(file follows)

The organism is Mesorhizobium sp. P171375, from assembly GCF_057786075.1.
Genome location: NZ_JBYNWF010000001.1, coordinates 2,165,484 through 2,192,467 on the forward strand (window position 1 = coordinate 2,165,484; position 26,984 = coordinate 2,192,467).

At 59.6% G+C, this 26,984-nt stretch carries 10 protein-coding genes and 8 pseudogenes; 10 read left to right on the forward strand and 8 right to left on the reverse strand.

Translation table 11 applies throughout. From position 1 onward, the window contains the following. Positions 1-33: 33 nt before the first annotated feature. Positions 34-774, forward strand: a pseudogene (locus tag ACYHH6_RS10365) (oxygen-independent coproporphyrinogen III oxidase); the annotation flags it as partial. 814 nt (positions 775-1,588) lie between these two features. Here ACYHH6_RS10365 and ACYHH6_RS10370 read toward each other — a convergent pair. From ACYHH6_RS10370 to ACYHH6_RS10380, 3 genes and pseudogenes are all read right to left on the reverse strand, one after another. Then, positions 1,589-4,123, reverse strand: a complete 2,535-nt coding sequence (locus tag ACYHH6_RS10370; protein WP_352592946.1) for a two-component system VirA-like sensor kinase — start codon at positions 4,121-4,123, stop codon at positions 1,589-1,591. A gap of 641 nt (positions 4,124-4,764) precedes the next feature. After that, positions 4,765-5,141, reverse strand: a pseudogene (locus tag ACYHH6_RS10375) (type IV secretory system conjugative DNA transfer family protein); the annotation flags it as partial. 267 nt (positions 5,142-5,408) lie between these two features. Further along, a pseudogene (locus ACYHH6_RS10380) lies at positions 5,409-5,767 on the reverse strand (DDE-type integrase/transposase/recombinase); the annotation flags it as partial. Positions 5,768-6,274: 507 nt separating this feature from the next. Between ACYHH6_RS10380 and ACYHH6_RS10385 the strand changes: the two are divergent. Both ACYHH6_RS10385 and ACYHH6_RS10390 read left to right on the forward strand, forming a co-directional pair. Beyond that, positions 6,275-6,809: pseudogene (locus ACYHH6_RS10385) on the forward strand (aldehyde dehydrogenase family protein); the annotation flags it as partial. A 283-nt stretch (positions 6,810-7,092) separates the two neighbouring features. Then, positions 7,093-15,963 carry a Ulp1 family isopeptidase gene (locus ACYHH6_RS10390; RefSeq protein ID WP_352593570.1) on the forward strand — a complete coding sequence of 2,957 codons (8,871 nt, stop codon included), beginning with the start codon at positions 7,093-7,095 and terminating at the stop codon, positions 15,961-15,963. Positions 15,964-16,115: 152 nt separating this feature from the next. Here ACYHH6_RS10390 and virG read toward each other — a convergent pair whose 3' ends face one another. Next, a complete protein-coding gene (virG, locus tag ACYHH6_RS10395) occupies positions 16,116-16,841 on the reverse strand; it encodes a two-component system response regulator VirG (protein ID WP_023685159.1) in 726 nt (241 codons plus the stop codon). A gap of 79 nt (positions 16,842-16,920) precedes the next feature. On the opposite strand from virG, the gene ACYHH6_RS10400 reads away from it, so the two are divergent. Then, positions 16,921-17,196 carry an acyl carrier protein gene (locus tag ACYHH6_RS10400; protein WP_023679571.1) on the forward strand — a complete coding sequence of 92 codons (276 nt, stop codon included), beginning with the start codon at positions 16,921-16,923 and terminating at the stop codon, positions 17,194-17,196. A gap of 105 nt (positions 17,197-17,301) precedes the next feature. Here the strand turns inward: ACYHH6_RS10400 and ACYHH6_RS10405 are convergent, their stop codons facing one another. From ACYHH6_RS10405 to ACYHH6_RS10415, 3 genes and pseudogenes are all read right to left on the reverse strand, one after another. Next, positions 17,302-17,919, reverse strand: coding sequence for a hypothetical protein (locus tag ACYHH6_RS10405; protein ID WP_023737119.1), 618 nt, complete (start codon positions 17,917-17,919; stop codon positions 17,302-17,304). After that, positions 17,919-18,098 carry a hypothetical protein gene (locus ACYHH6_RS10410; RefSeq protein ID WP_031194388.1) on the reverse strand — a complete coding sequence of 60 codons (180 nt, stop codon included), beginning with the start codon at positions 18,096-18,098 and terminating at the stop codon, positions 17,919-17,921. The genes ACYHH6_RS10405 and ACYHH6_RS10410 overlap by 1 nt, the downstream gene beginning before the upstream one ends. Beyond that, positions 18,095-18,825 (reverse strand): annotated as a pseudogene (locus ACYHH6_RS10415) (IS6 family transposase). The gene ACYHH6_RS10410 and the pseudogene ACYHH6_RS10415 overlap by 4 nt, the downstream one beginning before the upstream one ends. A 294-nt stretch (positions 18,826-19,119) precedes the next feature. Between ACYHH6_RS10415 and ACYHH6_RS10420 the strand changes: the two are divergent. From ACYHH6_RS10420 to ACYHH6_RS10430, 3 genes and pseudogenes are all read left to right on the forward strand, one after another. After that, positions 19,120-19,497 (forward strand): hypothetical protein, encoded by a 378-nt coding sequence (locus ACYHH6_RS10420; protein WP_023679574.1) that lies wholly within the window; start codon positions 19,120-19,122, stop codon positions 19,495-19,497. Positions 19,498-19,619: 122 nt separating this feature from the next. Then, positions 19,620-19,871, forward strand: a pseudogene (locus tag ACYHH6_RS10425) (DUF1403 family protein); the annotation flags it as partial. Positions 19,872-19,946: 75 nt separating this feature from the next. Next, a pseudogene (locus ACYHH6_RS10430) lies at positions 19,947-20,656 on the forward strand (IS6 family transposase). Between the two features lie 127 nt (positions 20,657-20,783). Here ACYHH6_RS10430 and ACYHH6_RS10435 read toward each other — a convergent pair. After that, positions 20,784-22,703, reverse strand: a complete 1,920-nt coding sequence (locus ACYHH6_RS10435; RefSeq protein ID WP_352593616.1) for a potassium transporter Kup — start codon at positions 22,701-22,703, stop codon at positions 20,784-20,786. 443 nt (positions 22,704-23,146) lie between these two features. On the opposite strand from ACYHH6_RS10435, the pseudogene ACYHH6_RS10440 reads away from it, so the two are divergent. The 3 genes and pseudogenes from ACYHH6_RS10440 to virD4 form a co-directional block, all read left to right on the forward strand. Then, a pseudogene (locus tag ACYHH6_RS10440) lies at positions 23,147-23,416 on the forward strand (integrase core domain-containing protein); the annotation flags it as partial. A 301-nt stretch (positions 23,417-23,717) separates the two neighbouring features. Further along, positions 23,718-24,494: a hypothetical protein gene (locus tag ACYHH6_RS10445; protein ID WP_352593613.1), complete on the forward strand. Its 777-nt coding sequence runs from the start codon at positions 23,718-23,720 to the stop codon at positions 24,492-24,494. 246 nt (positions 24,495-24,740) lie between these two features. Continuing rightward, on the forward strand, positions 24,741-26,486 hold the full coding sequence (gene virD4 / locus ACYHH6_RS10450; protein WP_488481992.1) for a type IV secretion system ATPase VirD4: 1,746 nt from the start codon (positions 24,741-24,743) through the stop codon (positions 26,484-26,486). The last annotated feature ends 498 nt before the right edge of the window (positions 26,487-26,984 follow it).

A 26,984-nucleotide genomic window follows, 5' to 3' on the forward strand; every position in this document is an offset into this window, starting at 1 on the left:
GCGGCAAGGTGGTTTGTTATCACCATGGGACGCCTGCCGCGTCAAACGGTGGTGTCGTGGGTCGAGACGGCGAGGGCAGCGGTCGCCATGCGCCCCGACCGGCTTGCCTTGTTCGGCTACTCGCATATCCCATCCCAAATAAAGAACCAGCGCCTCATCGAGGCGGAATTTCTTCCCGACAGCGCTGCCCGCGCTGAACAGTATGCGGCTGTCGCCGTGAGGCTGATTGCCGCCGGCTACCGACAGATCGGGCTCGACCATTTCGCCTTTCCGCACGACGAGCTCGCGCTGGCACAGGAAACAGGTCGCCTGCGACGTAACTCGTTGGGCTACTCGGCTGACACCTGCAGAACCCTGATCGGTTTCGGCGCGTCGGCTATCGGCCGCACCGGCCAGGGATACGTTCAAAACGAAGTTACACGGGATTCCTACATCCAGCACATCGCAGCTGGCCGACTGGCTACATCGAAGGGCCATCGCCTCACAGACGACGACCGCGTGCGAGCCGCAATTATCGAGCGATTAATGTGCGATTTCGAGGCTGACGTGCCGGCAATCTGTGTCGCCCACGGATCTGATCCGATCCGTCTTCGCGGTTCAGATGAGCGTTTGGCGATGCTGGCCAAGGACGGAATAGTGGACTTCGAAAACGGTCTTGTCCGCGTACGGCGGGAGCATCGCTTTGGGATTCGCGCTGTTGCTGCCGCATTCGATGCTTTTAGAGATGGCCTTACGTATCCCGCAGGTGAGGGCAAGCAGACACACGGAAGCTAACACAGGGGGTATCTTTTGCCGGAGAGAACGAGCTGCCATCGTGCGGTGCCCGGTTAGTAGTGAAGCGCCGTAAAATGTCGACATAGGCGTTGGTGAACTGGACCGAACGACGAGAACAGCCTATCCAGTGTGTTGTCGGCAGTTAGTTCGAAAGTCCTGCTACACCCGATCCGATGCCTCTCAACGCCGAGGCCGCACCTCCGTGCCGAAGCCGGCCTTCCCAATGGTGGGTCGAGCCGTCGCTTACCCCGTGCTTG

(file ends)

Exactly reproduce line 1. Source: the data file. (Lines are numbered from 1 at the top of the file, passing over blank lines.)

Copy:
The organism is Mesorhizobium sp. P171375, from assembly GCF_057786075.1.